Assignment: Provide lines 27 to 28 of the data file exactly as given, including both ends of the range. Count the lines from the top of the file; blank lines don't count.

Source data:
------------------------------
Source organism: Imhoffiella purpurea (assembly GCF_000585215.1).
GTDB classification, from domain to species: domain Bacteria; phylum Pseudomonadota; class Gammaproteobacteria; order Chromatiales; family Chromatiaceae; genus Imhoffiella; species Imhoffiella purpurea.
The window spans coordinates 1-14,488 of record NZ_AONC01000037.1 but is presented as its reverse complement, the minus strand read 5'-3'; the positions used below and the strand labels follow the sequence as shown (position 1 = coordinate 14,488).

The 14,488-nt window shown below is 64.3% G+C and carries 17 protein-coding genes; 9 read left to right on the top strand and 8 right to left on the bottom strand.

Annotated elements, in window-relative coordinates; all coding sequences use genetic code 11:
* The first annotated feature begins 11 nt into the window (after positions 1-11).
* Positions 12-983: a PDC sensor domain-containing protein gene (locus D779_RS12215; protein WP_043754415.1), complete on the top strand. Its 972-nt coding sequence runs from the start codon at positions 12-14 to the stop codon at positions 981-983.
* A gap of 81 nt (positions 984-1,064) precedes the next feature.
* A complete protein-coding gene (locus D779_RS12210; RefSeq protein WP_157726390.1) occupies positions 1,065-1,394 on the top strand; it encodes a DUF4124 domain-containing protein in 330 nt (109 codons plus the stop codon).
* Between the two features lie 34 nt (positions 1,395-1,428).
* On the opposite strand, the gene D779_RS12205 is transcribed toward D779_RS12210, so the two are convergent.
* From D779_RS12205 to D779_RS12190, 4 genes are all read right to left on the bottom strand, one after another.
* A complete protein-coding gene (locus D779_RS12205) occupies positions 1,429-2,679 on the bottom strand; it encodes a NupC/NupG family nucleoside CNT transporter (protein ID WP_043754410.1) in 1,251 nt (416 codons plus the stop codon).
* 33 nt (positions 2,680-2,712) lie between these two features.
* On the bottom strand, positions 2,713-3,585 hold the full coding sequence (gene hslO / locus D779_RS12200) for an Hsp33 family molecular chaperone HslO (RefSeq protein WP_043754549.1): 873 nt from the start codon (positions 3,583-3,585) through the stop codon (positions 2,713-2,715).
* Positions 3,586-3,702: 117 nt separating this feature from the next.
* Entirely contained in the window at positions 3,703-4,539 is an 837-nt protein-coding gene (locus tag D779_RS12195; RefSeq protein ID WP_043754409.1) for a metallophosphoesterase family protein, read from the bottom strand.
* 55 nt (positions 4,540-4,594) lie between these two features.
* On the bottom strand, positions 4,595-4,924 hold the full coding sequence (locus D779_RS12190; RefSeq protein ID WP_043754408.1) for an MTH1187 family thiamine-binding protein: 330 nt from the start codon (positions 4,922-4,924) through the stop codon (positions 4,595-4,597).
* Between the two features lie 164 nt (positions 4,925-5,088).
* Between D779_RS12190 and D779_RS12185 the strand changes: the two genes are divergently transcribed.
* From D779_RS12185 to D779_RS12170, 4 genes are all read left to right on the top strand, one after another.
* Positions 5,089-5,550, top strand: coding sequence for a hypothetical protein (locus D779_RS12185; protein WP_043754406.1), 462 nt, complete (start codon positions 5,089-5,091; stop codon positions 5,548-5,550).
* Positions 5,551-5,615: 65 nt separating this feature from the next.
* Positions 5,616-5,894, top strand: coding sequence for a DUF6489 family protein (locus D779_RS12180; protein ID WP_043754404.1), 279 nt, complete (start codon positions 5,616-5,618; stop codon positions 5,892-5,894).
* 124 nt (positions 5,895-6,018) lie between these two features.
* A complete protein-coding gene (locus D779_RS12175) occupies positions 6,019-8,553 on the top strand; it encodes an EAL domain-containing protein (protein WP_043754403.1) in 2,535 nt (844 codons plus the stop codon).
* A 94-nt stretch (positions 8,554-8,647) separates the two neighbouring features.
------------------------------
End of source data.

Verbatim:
* A complete protein-coding gene (locus D779_RS12175) occupies positions 6,019-8,553 on the top strand; it encodes an EAL domain-containing protein (protein WP_043754403.1) in 2,535 nt (844 codons plus the stop codon).
* A 94-nt stretch (positions 8,554-8,647) separates the two neighbouring features.